I was approached the other day for cooling advice for an SBC (single board computer) project.
Without going into unnecessary detail, the issue is that the board has to work in an unusually hot environment, and even with a heatsink and fan installed, the processor runs almost on the thermal edge.
If a heatsink and fan are not enough to cool the board, what can be done without using many modifications? (The board in question is a Radxa Rock 5 Model B, but the solution below also works on a Raspberry Pi.)
Also: How to cool your Raspberry Pi (and should you?)
I remember overclocking processors on desktop computers a lot, and the more you push them beyond their comfort zone, the more they work, and the more heat they generate that needs to dissipate.
One solution I used was a Peltier thermoelectric cooler module. It works by exploiting the Peltier effect. In simple terms, when an electric current is passed through two different conductive materials (usually a pair of semiconductors) that are joined together, heat is transferred from one side to the other. This results in one side becoming cooler while the other side becomes warmer.
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Peltier Thermoelectric Cooler Module – 5 Volt/1 Amp
- Create a temperature difference
- 5V module
- Rated for 5W max (5V/1A)
- Maximum temperature difference: 65°C/149°F
The Peltier cooler is named after Jean Charles Athanase Peltier, a French physicist who, in 1834, discovered the thermoelectric effect that now bears his name.
It’s a weird effect — I’ll never get over how weird it is to hold something that’s hot and cold at the same time –but it’s a great way to keep something cold. The hot side of the cooler itself requires a heatsink and fan to conduct the heat, but the Peltier thermoelectric module is a more effective cooler than using a heatsink and fan alone.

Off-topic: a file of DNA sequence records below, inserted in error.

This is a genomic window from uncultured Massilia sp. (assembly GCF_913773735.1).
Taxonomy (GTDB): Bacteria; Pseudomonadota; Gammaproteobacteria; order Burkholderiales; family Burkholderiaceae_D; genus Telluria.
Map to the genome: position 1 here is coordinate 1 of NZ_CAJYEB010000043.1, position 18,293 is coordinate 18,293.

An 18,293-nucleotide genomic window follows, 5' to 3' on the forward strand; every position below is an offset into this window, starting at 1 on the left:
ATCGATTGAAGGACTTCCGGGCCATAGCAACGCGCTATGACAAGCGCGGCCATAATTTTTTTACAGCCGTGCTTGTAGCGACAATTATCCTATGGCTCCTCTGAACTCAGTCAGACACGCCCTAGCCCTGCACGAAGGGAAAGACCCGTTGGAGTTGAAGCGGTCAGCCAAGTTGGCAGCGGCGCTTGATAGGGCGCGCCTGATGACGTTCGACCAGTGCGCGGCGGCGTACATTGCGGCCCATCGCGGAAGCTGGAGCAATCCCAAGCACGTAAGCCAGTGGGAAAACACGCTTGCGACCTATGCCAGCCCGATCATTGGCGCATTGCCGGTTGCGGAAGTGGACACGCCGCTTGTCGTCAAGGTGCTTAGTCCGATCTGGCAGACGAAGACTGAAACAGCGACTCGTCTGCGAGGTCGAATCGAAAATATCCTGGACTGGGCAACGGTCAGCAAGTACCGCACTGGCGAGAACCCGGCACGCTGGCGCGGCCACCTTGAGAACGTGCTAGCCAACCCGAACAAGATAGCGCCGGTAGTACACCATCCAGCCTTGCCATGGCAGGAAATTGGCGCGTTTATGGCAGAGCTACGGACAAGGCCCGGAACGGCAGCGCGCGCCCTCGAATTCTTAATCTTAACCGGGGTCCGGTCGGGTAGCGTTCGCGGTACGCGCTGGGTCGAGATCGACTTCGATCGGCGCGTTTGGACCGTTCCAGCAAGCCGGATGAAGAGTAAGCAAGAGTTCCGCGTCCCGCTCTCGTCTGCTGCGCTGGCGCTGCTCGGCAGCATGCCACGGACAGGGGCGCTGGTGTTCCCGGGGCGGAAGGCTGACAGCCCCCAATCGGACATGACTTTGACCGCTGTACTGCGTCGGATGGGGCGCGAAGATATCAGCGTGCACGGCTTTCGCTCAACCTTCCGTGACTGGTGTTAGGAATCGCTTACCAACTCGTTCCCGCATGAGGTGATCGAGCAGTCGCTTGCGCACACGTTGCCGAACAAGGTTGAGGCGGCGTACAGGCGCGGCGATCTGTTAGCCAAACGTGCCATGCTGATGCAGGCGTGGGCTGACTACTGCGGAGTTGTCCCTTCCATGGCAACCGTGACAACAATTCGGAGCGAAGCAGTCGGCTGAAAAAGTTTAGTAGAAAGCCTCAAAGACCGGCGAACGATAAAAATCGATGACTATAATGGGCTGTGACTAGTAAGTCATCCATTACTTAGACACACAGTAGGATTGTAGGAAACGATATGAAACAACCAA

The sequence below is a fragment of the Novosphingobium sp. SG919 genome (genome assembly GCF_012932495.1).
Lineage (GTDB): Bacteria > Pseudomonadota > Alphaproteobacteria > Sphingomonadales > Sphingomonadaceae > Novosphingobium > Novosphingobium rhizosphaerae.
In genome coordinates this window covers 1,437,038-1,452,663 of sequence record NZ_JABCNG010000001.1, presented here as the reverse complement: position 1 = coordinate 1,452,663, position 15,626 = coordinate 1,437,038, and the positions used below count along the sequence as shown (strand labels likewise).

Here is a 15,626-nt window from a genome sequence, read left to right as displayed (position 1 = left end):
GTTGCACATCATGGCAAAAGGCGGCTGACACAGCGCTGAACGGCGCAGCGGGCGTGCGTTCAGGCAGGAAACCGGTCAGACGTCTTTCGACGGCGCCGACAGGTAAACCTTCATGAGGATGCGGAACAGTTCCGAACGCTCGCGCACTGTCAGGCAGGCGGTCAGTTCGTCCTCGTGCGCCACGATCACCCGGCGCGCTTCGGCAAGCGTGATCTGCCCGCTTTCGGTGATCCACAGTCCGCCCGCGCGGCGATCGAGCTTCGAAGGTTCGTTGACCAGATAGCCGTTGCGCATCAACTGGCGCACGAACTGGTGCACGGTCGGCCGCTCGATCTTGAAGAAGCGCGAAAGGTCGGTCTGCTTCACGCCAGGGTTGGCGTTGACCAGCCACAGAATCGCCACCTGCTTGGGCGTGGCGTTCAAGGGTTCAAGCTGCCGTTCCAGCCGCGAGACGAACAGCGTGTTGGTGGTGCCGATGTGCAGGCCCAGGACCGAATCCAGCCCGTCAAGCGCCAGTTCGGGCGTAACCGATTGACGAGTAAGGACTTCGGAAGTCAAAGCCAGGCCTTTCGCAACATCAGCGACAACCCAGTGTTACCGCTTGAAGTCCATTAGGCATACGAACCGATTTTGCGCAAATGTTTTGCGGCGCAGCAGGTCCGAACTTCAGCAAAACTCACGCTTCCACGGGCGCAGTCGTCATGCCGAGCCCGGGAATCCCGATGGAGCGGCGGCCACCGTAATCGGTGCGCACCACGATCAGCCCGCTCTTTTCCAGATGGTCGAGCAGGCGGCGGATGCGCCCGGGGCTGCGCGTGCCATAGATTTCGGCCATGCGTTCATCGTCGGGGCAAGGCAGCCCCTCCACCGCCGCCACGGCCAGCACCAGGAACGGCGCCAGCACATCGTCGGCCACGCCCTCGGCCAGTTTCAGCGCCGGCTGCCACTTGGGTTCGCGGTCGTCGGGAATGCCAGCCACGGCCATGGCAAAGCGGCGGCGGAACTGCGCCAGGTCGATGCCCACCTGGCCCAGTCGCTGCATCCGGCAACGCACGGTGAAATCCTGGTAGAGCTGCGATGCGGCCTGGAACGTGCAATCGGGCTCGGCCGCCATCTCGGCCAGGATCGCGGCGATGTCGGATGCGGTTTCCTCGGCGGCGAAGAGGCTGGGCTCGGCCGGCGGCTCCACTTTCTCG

Also: How to overclock and stress-test your Raspberry Pi
You can see this effect in the thermal image below, although thermal cameras are not accurate due to the emissivity (ie, reflectivity) of the ceramic surface of the Peltier module.
I use it to great effect with overclocked processors, and wonder if I can gerry-rig something to work here.
Also: Finding the Raspberry Pi: Where to buy the latest model and its alternatives
Peltier modules come in all kinds of sizes and ratings. The one I use is a modest 30 x 30 mm that runs at 5V / 1A (although the module will happily run at 3V in my tests), which means I can do it (and the fan) in one small power supply. There are larger Peltier modules out there, but they may be overkill for this type of cooling project.
Here’s what you need;
Thermal paste should be applied between the cold side of the Peltier module and the chip you are cooling, and between the hot side of the module and the heatsink. The paste helps to improve the transfer of heat between the air gaps that should be on each side of the module.
The cooler fan I have for the Rock 5 Model 5 has fittings that can attach to the board. (I had to use longer fasteners.) For a Raspberry Pi, I put the Peltier in the middle of a dedicated Raspberry Pi cooler.
Also: The best cooler for Raspberry Pi power users
The main thing to remember when assembling a project like this is that the cold part of the Peltier goes where you are cooling. Don’t get it wrong! Sometimes they are marked, but if not, you need to power up your module to feel the difference.